The tool was created by Eran Elhaik from the University of Sheffield’s Department of Animal and Plant Sciences in the U.K. and Tatiana Tatarinova from the University of Southern California. They detail the research and science behind it in the journal.
Elhaik puts it in layman’s terms in a statement on the University of Sheffield’s site:
If we think of our world as being made up of different colors of soup – representing different populations – it is easy to visualize how genetic admixture occurs. If a population from the blue soup region mixes with a population from the red soup region their offspring would appear as a purple soup.The more genetic admixture that takes place, the more different colors of soup are introduced, which makes it increasingly difficult to locate your DNA’s ancestry using traditional tools like Spatial Ancestry analysis (SPA), which has an accuracy level of less than 2 percent.What we have discovered here at the University of Sheffield is a way to find not where you were born – as you have that information on your passport – but where your DNA was formed up to 1,000 years ago by modelling these admixture processes.What is remarkable is that, we can do this so accurately that we can locate the village where your ancestors lived hundreds and hundreds of years ago – until now this has never been possible.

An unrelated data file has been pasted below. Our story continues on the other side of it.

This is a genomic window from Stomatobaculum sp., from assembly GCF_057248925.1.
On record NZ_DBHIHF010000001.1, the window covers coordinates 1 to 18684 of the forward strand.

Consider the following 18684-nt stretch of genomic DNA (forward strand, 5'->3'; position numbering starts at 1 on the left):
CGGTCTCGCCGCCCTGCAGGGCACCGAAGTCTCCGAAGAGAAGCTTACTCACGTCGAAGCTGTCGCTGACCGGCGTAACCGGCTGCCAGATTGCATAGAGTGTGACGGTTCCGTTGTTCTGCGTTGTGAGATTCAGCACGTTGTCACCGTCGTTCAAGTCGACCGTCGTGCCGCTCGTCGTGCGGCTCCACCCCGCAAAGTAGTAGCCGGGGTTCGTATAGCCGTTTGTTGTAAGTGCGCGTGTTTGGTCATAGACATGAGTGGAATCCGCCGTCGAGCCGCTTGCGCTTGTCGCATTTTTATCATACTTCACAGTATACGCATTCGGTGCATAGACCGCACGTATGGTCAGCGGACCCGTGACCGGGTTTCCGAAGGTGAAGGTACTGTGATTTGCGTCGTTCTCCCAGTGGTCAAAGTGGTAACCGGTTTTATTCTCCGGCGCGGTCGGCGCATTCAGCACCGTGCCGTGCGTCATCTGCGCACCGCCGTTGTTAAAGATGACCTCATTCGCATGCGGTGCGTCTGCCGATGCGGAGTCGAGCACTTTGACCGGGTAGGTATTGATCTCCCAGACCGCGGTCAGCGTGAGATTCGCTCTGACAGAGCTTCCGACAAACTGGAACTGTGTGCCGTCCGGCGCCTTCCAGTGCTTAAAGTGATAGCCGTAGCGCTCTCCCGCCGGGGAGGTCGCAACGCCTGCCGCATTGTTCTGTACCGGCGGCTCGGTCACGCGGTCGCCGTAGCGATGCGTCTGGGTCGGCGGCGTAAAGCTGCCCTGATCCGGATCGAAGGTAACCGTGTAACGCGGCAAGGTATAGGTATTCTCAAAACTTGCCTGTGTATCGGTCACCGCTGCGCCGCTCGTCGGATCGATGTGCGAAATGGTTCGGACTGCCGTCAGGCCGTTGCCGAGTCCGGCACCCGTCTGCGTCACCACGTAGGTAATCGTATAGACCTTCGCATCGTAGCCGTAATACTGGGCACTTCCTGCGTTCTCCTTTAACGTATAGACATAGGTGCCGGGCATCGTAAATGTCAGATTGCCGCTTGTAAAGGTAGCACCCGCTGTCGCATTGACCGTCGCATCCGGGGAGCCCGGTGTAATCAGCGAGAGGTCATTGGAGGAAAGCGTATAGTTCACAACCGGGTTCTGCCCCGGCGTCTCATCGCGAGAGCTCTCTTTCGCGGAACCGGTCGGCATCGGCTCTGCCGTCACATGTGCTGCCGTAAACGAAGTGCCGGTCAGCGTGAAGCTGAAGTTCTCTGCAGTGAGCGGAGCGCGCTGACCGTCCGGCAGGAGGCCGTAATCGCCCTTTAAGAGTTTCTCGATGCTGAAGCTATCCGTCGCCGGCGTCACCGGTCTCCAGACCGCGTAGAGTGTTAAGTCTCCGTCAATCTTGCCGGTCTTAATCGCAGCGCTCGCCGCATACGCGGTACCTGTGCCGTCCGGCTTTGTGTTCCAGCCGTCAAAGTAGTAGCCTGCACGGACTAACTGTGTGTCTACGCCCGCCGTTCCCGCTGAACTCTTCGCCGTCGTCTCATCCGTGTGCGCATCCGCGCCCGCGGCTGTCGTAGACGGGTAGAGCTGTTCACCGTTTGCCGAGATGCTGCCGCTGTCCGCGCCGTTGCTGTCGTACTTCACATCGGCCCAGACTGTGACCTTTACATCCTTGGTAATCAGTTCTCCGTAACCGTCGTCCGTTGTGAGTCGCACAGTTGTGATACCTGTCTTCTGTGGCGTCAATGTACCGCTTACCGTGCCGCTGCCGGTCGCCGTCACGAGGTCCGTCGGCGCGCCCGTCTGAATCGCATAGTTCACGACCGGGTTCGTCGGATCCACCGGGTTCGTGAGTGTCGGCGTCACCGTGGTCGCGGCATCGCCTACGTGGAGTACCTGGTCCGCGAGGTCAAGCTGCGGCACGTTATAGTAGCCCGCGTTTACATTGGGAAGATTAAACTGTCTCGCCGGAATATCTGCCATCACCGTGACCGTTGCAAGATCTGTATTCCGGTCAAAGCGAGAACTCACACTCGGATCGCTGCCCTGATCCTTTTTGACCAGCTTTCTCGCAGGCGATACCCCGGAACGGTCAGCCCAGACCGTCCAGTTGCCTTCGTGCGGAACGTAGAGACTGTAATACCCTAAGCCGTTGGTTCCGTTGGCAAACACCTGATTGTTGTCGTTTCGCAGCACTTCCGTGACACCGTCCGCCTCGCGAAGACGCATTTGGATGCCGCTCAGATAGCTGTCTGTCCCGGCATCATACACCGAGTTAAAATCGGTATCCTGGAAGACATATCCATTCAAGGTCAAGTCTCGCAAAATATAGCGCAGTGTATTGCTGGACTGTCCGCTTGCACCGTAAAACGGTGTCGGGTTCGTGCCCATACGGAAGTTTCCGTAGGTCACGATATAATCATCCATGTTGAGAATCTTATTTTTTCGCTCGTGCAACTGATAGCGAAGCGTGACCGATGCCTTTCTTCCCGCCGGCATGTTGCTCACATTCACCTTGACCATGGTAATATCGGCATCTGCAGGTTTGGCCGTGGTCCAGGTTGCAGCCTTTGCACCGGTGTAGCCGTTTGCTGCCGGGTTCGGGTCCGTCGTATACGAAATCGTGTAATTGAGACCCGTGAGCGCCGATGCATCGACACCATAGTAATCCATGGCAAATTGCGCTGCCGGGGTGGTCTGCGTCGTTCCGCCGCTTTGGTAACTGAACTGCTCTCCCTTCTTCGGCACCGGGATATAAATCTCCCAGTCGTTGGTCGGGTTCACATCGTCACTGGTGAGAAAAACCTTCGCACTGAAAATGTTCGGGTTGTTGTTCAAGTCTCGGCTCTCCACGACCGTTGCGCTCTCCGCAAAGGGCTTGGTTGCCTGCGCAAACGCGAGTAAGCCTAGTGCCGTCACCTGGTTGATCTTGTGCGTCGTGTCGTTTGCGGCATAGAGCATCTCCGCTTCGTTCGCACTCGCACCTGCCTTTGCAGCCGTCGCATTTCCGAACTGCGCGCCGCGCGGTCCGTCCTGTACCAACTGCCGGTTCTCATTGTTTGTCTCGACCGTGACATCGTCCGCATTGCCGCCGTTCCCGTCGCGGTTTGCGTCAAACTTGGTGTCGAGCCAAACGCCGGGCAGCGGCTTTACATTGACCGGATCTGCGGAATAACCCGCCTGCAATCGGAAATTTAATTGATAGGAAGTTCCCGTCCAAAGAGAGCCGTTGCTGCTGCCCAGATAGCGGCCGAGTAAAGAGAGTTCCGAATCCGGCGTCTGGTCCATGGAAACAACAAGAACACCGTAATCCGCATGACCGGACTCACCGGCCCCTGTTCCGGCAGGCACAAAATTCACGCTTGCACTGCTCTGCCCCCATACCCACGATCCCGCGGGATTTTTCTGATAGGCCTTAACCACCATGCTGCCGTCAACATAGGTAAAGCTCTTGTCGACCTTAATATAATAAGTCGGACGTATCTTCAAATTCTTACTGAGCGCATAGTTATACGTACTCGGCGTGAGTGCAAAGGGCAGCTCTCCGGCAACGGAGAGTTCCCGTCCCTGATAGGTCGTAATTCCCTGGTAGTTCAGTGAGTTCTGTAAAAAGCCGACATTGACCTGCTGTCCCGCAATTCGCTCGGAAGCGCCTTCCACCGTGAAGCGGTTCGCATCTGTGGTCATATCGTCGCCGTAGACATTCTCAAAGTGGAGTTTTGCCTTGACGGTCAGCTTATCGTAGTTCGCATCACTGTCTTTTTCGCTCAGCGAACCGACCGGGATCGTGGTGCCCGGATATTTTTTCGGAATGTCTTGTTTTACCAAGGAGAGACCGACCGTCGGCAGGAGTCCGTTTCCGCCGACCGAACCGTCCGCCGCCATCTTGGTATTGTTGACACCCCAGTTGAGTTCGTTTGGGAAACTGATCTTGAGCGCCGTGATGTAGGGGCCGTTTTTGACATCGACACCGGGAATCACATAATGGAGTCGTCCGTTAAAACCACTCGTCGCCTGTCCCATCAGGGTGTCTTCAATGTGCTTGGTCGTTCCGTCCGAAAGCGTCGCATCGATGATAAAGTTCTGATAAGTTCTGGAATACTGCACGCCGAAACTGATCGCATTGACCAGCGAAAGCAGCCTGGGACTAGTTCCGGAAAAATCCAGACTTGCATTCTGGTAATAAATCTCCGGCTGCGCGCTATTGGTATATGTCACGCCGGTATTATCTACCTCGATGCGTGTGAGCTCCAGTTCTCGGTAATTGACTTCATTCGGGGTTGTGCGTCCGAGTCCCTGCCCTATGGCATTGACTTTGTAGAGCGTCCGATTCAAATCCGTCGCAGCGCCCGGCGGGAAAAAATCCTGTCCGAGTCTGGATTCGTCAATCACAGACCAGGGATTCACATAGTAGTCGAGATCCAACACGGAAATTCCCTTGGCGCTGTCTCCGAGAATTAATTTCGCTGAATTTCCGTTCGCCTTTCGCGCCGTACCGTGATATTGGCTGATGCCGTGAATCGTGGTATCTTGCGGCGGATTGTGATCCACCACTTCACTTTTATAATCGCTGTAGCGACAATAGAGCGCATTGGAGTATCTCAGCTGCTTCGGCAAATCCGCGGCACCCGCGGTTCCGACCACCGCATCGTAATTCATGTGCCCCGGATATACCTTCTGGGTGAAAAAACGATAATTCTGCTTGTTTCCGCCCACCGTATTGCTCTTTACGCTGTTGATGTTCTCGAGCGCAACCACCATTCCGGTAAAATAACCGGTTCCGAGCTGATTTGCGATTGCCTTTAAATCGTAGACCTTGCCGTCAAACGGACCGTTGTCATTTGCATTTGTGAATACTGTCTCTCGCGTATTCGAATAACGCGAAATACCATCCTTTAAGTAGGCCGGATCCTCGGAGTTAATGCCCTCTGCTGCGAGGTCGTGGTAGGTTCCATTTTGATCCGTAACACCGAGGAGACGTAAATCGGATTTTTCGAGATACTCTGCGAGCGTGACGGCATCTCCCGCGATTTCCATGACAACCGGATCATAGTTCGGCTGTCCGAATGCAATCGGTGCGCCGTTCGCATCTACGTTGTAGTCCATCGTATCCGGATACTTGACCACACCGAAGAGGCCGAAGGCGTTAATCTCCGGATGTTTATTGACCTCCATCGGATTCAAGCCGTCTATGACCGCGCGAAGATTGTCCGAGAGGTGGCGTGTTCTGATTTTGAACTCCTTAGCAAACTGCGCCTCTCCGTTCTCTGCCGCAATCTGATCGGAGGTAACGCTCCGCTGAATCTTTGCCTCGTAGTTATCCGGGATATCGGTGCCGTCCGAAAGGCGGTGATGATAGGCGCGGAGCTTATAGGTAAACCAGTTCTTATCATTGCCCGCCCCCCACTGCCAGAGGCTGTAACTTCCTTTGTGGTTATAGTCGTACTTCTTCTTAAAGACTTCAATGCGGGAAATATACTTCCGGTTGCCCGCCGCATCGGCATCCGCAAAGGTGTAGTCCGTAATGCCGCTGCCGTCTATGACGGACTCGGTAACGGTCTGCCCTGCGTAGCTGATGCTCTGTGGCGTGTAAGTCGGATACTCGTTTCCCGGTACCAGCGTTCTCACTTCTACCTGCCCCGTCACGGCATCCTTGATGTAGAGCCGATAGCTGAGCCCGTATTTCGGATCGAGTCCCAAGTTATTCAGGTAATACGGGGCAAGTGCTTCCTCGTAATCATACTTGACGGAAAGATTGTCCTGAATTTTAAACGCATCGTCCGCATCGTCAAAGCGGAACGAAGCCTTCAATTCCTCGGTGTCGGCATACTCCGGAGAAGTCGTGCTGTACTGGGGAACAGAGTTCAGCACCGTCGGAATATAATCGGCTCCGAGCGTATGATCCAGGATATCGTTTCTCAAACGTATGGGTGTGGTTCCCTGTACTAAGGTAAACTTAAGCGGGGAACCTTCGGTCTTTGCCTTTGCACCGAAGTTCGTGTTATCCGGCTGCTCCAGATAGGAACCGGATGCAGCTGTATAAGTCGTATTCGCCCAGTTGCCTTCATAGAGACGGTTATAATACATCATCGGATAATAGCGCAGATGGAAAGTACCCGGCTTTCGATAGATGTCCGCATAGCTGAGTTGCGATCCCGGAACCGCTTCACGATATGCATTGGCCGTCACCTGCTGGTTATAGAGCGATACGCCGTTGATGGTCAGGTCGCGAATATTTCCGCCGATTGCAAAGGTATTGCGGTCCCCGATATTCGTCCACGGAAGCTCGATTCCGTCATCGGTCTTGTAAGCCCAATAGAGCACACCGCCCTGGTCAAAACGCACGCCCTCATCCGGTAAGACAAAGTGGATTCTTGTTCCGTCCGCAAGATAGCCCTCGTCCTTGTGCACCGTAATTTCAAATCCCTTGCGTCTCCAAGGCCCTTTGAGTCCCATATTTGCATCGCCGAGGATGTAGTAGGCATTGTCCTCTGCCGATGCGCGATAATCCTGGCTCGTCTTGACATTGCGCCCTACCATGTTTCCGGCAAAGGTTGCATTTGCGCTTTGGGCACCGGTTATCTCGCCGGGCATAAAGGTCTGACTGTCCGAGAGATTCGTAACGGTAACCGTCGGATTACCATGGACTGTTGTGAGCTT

Until now, scientists have been able to locate where DNA was formed only within about 400 miles. But this new technique has been 98 percent successful in locating worldwide populations to their right geographic regions, according to the research, which was also described in Science Daily. For example, in the research study, the team placed 25 percent of people of 10 villages in Sardinia to their specific villages, and the remaining number were placed within 31 miles of their villages.
In a larger context, beyond simple curiosity, what does it all mean? According to the scientists, being able to accurately pinpoint a person’s ancestry could one day help doctors determine his vulnerability to certain genetic diseases or his response to medical treatments. It could help abductees find their way home or assist authorities in returning lost children to their countries of origin. It even has the potential to help discover the source of ivory to assist in the fight against poaching and illegal trade.
But perhaps one of the most interesting pieces of the project is that anyone can do it.
The researchers’ Web site, a company called, Prosapia Genetics, explains:
Get your autosomal DNA genotyped by an external company like Genographic, 23andMe, FamilyTreeDNA, or others. Make sure you order an autosomal DNA kit (not just your Mitochondria or Y chromosome). When your results are ready, download them from your vendor’s website and upload them to our website. Then, simply select a package and run GPS.After you upload your DNA file and choose a test you will get the GPS coordinates in text and on a map. You will see the point where your DNA have originated on that map and an explanatory text on how to read them.
There’s a fee for the service.